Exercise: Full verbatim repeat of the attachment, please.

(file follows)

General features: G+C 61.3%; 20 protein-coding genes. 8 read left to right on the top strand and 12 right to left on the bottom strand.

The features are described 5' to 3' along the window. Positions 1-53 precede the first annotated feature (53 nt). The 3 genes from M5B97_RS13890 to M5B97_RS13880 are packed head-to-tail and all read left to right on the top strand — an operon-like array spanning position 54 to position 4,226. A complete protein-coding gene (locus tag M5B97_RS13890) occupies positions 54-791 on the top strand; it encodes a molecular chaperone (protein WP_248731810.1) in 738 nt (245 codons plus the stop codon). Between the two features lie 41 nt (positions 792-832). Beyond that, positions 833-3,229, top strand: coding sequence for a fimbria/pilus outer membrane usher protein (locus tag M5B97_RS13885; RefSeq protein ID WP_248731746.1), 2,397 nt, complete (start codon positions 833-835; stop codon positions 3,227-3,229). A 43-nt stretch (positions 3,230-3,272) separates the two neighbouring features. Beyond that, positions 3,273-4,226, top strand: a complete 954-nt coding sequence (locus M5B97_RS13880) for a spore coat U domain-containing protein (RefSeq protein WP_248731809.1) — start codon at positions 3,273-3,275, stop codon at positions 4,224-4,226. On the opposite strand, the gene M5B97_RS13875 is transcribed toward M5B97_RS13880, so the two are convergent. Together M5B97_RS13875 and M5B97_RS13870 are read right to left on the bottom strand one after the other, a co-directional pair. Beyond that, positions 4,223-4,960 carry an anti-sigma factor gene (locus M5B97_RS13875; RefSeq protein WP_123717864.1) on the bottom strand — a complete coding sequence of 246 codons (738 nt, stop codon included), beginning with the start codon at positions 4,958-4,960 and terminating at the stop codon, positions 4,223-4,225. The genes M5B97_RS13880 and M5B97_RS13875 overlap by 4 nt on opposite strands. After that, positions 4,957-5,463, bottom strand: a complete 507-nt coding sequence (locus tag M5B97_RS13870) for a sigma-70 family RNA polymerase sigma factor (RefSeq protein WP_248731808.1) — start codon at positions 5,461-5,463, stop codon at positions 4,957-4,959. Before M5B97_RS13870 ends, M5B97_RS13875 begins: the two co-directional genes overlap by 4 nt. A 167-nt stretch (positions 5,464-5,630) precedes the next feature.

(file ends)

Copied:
General features: G+C 61.3%; 20 protein-coding genes. 8 read left to right on the top strand and 12 right to left on the bottom strand.

The features are described 5' to 3' along the window. Positions 1-53 precede the first annotated feature (53 nt). The 3 genes from M5B97_RS13890 to M5B97_RS13880 are packed head-to-tail and all read left to right on the top strand — an operon-like array spanning position 54 to position 4,226. A complete protein-coding gene (locus tag M5B97_RS13890) occupies positions 54-791 on the top strand; it encodes a molecular chaperone (protein WP_248731810.1) in 738 nt (245 codons plus the stop codon). Between the two features lie 41 nt (positions 792-832). Beyond that, positions 833-3,229, top strand: coding sequence for a fimbria/pilus outer membrane usher protein (locus tag M5B97_RS13885; RefSeq protein ID WP_248731746.1), 2,397 nt, complete (start codon positions 833-835; stop codon positions 3,227-3,229). A 43-nt stretch (positions 3,230-3,272) separates the two neighbouring features. Beyond that, positions 3,273-4,226, top strand: a complete 954-nt coding sequence (locus M5B97_RS13880) for a spore coat U domain-containing protein (RefSeq protein WP_248731809.1) — start codon at positions 3,273-3,275, stop codon at positions 4,224-4,226. On the opposite strand, the gene M5B97_RS13875 is transcribed toward M5B97_RS13880, so the two are convergent. Together M5B97_RS13875 and M5B97_RS13870 are read right to left on the bottom strand one after the other, a co-directional pair. Beyond that, positions 4,223-4,960 carry an anti-sigma factor gene (locus M5B97_RS13875; RefSeq protein WP_123717864.1) on the bottom strand — a complete coding sequence of 246 codons (738 nt, stop codon included), beginning with the start codon at positions 4,958-4,960 and terminating at the stop codon, positions 4,223-4,225. The genes M5B97_RS13880 and M5B97_RS13875 overlap by 4 nt on opposite strands. After that, positions 4,957-5,463, bottom strand: a complete 507-nt coding sequence (locus tag M5B97_RS13870) for a sigma-70 family RNA polymerase sigma factor (RefSeq protein WP_248731808.1) — start codon at positions 5,461-5,463, stop codon at positions 4,957-4,959. Before M5B97_RS13870 ends, M5B97_RS13875 begins: the two co-directional genes overlap by 4 nt. A 167-nt stretch (positions 5,464-5,630) precedes the next feature.